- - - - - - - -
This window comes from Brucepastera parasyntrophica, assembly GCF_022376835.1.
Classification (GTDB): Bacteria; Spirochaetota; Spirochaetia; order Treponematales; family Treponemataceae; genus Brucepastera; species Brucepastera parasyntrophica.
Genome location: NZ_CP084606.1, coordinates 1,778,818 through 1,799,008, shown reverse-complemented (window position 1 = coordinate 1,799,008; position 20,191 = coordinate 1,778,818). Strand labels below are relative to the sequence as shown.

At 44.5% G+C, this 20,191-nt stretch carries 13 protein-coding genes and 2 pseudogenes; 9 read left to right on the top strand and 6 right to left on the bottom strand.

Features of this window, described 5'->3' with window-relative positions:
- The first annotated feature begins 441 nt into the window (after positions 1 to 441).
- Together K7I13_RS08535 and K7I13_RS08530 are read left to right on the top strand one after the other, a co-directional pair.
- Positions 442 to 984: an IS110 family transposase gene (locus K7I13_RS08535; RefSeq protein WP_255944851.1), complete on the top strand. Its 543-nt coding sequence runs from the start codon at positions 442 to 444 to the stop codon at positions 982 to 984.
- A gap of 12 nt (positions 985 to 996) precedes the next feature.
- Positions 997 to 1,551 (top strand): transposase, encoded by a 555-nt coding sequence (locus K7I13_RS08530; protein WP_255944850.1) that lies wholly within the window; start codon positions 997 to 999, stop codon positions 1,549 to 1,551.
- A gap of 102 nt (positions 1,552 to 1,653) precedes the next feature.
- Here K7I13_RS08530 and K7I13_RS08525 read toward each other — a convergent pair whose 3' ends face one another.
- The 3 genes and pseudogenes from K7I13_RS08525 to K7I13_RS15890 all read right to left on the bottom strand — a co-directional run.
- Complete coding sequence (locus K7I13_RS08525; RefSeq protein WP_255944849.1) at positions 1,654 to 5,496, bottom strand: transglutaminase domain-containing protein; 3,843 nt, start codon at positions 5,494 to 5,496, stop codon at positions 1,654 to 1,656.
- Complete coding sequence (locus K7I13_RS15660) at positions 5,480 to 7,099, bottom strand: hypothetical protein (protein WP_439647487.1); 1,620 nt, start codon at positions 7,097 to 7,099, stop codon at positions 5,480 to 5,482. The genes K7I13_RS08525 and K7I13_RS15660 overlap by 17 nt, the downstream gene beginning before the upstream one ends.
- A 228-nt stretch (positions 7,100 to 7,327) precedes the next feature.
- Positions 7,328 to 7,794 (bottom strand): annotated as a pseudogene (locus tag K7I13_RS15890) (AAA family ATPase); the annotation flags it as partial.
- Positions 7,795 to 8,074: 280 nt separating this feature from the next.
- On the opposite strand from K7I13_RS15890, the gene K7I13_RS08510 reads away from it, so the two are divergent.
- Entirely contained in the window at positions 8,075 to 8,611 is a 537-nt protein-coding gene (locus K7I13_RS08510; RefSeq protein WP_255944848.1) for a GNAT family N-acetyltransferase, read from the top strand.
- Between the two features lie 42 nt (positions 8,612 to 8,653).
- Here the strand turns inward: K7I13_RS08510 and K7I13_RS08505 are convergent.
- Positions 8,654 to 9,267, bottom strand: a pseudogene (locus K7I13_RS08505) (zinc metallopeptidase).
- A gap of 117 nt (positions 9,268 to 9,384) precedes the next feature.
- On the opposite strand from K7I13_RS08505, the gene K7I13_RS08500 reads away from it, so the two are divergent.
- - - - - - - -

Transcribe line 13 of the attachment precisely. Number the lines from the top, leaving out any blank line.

- The 3 genes and pseudogenes from K7I13_RS08525 to K7I13_RS15890 all read right to left on the bottom strand — a co-directional run.